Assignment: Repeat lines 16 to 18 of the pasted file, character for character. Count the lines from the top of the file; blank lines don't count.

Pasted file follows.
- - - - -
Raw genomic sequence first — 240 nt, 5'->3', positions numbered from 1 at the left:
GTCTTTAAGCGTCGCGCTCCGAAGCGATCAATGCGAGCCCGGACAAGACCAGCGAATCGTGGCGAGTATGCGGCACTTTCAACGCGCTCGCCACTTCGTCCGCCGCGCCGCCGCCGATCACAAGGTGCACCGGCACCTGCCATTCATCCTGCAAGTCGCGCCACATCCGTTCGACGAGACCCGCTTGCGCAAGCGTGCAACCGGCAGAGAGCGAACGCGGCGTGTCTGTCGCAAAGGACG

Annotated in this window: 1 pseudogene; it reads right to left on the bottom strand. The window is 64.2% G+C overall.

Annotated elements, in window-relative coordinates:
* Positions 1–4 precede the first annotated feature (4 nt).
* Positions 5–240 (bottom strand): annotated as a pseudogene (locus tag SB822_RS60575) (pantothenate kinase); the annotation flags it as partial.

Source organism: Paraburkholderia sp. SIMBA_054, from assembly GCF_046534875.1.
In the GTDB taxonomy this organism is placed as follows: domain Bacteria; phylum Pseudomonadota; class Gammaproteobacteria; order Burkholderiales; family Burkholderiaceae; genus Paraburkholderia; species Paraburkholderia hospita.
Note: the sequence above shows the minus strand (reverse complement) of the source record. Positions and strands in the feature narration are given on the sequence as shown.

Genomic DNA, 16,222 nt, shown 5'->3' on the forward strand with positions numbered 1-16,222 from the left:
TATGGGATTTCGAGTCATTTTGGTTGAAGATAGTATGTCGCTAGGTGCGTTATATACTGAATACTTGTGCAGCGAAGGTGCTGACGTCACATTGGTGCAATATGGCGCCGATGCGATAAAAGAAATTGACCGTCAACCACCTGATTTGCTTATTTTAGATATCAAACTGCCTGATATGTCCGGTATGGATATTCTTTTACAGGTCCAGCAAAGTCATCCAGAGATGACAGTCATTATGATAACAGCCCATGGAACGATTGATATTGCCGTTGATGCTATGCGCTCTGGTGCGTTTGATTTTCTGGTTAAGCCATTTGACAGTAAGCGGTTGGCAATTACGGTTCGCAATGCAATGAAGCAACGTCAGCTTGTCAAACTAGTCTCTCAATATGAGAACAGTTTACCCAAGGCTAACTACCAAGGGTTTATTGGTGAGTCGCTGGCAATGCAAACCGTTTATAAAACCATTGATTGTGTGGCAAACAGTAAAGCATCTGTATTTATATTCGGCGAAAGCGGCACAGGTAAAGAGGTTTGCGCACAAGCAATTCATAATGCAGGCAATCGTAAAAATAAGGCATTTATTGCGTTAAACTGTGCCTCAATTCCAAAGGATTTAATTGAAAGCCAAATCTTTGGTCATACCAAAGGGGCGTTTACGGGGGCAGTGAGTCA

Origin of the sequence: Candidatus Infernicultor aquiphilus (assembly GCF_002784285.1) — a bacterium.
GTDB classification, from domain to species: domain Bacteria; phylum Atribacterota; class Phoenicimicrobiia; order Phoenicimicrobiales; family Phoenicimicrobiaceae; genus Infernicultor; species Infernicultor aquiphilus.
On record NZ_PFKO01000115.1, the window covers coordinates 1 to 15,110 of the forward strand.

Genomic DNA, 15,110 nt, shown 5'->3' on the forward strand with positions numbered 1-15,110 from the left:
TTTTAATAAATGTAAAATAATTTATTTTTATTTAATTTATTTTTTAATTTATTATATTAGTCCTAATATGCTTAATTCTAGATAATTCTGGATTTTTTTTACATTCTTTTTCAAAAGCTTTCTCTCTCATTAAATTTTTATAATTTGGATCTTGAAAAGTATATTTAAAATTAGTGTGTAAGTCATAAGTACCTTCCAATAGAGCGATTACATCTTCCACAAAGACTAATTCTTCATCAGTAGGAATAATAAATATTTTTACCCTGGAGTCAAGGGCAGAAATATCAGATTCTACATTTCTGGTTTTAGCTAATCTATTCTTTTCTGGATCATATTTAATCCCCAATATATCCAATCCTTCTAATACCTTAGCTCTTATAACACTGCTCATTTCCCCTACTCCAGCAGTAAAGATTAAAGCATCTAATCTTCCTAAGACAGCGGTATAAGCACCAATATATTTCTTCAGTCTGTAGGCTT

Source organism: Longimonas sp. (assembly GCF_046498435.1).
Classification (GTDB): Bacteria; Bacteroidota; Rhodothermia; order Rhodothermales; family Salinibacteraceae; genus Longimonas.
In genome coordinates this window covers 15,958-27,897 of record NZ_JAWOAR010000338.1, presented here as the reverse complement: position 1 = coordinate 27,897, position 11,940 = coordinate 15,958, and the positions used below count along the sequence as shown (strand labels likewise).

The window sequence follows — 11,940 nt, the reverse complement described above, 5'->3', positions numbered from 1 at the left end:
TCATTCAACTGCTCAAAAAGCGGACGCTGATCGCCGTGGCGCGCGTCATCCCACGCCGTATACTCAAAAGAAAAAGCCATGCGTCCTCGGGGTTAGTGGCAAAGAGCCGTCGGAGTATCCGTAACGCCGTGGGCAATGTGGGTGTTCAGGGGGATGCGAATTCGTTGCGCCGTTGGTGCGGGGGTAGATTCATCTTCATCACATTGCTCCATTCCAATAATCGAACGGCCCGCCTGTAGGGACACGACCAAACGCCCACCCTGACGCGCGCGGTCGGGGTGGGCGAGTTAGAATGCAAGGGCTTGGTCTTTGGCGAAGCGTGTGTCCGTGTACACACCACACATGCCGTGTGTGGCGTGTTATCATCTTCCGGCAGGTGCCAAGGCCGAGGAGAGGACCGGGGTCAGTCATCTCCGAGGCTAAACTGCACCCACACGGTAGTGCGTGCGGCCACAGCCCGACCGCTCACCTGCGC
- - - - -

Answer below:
TTTTAATAAATGTAAAATAATTTATTTTTATTTAATTTATTTTTTAATTTATTATATTAGTCCTAATATGCTTAATTCTAGATAATTCTGGATTTTTTTTACATTCTTTTTCAAAAGCTTTCTCTCTCATTAAATTTTTATAATTTGGATCTTGAAAAGTATATTTAAAATTAGTGTGTAAGTCATAAGTACCTTCCAATAGAGCGATTACATCTTCCACAAAGACTAATTCTTCATCAGTAGGAATAATAAATATTTTTACCCTGGAGTCAAGGGCAGAAATATCAGATTCTACATTTCTGGTTTTAGCTAATCTATTCTTTTCTGGATCATATTTAATCCCCAATATATCCAATCCTTCTAATACCTTAGCTCTTATAACACTGCTCATTTCCCCTACTCCAGCAGTAAAGATTAAAGCATCTAATCTTCCTAAGACAGCGGTATAAGCACCAATATATTTCTTCAGTCTGTAGGCTT

Source organism: Longimonas sp. (assembly GCF_046498435.1).
Classification (GTDB): Bacteria; Bacteroidota; Rhodothermia; order Rhodothermales; family Salinibacteraceae; genus Longimonas.